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Frogs Eat with Their Eyes—Literally

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When someone says people eat with their eyes, they usually mean that we assess and appreciate food by sight well before it ever hits our tongues. (What’s more, the appearance of food and even the container it’s in can actually change our perception of its taste.) If they’re talking about frogs, though, they mean it in a much different, more literal way. 

Scientists and nature lovers have often pointed out that frogs’ and toads’ eyes shut tight and sometimes seem to sink into their heads when they swallow food. This is because, scientists proposed, the amphibians’ eyes play a role in moving the food along. Specifically, they push food down the throat like a trash compactor. As biologist Mary Dickerson put it in 1906, “Strange as it may seem, the large eyes of the the toad can be pressed down into the mouth as far below its roof as they rise above the head, and the movement aids effectually in swallowing.” 

That does seem strange, but also really cool. The catch is that no one really tested the idea until 2004, when a team of biologists at the University of Massachusetts set out to see just what a leopard frog’s eyes are up to when it eats.

X-ray videos of the animals taken during meal time revealed that the eyes did move into the mouth, “came in contact with the prey and appeared to force it toward the pharynx.” Recordings of the electrical activity in the eye retractor muscles, meanwhile, showed that the eye retractions were active and on purpose, and that the eyes weren’t just sinking due to low pressure in the mouth below them during swallowing. Finally, an experiment where the researchers cut the nerves to the retractor muscles showed that frogs that couldn't retract their eyes were still able to swallow, but had to swallow almost twice as many times as usual to get each piece of food down. 

All this suggests, the researchers say, that frogs' eyes do help them swallow by aiding the tongue in pushing food into the throat, and probably contribute more to the process when their meals are larger. 

[h/t Io9]

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Big Questions
Why Do Cats Freak Out After Pooping?
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Cats often exhibit some very peculiar behavior, from getting into deadly combat situations with their own tail to pouncing on unsuspecting humans. Among their most curious habits: running from their litter box like a greyhound after moving their bowels. Are they running from their own fecal matter? Has waste elimination prompted a sense of euphoria?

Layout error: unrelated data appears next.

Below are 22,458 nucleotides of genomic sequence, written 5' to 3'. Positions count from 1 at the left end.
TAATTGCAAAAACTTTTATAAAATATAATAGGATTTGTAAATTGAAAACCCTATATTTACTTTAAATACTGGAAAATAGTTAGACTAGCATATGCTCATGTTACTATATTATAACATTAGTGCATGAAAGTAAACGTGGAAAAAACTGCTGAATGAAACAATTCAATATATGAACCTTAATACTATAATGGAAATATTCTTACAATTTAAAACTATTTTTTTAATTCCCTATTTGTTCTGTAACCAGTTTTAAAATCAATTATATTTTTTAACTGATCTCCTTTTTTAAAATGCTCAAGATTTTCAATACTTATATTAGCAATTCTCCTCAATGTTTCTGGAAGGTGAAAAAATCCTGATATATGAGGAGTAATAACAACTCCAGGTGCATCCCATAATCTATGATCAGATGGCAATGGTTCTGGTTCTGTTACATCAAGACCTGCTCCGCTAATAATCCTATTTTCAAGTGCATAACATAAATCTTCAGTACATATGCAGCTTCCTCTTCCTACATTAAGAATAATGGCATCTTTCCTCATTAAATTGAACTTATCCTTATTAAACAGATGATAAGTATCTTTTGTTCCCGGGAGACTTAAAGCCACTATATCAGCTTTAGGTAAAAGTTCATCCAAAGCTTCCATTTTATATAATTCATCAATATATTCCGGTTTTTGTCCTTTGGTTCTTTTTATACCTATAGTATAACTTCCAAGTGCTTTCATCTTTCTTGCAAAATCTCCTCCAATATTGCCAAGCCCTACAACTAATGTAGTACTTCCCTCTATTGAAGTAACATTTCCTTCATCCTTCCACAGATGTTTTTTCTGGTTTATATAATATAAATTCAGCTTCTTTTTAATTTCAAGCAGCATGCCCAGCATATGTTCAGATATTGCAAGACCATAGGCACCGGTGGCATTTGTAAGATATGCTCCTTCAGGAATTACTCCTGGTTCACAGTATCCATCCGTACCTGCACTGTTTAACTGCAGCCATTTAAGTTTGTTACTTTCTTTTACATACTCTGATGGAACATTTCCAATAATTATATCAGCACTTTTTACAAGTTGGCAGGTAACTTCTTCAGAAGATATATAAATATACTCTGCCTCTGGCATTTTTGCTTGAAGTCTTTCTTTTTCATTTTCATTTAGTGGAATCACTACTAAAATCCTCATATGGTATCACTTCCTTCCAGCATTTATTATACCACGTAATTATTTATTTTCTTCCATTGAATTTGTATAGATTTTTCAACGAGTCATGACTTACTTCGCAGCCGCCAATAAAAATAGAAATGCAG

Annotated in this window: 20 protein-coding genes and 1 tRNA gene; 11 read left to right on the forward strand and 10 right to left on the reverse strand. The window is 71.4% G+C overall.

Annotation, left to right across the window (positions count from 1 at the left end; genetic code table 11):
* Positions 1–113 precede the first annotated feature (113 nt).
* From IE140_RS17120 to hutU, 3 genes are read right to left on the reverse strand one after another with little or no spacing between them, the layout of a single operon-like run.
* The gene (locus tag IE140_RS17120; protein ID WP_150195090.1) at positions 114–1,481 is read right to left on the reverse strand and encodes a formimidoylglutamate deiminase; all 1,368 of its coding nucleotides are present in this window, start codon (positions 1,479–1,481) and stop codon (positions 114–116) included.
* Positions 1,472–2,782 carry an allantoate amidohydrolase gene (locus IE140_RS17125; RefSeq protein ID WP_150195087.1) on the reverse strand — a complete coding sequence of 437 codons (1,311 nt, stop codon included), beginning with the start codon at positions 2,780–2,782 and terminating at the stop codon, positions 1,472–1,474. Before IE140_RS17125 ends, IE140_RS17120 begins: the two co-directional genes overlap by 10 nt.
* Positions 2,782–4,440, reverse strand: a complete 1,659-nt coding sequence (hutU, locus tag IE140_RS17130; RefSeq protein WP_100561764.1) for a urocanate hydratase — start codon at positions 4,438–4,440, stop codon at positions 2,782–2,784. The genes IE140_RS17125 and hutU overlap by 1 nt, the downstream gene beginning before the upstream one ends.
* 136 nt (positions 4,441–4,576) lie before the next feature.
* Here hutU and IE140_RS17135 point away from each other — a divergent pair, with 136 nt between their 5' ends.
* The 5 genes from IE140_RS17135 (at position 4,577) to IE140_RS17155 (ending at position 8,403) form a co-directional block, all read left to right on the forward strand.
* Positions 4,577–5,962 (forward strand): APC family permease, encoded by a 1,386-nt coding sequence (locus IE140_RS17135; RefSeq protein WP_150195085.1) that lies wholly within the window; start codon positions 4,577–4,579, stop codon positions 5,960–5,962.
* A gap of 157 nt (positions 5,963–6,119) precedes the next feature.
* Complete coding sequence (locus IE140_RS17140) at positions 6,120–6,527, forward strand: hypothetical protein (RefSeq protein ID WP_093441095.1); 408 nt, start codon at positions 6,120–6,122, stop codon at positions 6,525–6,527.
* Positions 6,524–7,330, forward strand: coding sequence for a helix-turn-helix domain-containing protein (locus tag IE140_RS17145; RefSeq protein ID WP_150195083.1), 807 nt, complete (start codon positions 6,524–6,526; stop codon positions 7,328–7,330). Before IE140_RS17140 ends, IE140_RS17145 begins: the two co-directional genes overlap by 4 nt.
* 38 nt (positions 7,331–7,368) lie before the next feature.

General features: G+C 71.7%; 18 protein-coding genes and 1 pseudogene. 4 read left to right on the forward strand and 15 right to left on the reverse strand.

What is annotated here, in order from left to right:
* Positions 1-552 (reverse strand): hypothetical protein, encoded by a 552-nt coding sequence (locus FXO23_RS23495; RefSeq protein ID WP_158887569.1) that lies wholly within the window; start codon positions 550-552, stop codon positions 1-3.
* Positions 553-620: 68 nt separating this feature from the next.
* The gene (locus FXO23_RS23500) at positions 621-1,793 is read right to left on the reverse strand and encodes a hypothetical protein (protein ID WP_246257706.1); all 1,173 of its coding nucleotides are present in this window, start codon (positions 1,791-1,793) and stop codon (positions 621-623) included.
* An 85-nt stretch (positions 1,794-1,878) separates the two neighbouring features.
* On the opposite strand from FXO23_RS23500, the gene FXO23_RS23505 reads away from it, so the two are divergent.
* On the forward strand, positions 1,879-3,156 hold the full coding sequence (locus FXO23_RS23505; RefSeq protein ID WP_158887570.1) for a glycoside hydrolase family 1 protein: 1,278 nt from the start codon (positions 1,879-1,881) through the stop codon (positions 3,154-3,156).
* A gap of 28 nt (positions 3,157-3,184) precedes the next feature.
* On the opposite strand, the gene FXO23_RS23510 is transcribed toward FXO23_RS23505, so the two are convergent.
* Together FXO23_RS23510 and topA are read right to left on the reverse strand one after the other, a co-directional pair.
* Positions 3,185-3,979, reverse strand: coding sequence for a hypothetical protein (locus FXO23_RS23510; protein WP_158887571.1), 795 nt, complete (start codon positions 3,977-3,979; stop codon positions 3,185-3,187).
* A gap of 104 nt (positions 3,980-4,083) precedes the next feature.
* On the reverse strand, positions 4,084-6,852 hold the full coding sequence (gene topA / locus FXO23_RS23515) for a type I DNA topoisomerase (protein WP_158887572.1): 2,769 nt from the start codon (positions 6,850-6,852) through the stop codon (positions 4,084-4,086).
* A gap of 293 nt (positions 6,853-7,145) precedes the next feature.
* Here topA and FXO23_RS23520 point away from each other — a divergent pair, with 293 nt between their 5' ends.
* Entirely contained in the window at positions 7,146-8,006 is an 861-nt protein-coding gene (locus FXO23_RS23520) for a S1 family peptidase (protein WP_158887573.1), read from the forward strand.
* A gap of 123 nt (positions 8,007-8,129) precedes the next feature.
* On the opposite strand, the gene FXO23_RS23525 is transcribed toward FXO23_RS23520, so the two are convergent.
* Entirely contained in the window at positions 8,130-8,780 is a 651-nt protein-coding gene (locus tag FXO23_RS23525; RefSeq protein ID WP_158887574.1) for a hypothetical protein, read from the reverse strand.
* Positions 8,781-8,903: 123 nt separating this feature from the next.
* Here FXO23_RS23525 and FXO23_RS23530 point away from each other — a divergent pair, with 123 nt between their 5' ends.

Experts—if anyone is said to qualify as an expert in post-poop moods—aren’t exactly sure, but they’ve presented a number of entertaining theories. From a biological standpoint, some animal behaviorists suspect that a cat bolting after a deposit might stem from fears that a predator could track them based on the smell of their waste. But researchers are quick to note that they haven’t observed cats run from their BMs in the wild.

Biology also has a little bit to do with another theory, which postulates that cats used to getting their rear ends licked by their mother after defecating as kittens are showing off their independence by sprinting away, their butts having taken on self-cleaning properties in adulthood.

Not convinced? You might find another idea more plausible: Both humans and cats have a vagus nerve running from their brain stem. In both species, the nerve can be stimulated by defecation, leading to a pleasurable sensation and what some have labeled “poo-phoria,” or post-poop elation. In running, the cat may simply be working off excess energy brought on by stimulation of the nerve.

Less interesting is the notion that notoriously hygienic cats may simply want to shake off excess litter or fecal matter by running a 100-meter dash, or that a digestive problem has led to some discomfort they’re attempting to flee from. The fact is, so little research has been done in the field of pooping cat mania that there’s no universally accepted answer. Like so much of what makes cats tick, a definitive motivation will have to remain a mystery.

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Watch a School of Humpback Whales 'Fish' Using Nets Made of Bubbles 

Just like humans, humpback whales catch many fish at once by using nets—but instead of being woven from fibers, their nets are made of bubbles.

Unique to humpbacks, the behavior known as bubble-net feeding was recently captured in a dramatic drone video that was created by GoPro and spotted by Smithsonian. The footage features a school of whales swimming off Maskelyne Island in British Columbia, Canada, in pursuit of food. The whales dive down, and a large circle of bubbles forms on the water's surface. Then, the marine mammals burst into the air, like circus animals jumping through a ring, and appear to swallow their meal.

The video offers a phenomenal aerial view of the feeding whales, but it only captures part of the underwater ritual. It begins with the group's leader, who locates schools of fish and krill and homes in on them. Then, it spirals to the water's surface while expelling air from its blowhole. This action creates the bubble ring, which works like a net to contain the prey.

Another whale emits a loud "trumpeting feeding call," which may stun and frighten the fish into forming tighter schools. Then, the rest of the whales herd the fish upwards and burst forth from the water, their mouths open wide to receive the fruits of their labor.

Watch the intricate—and beautiful—feeding process below:


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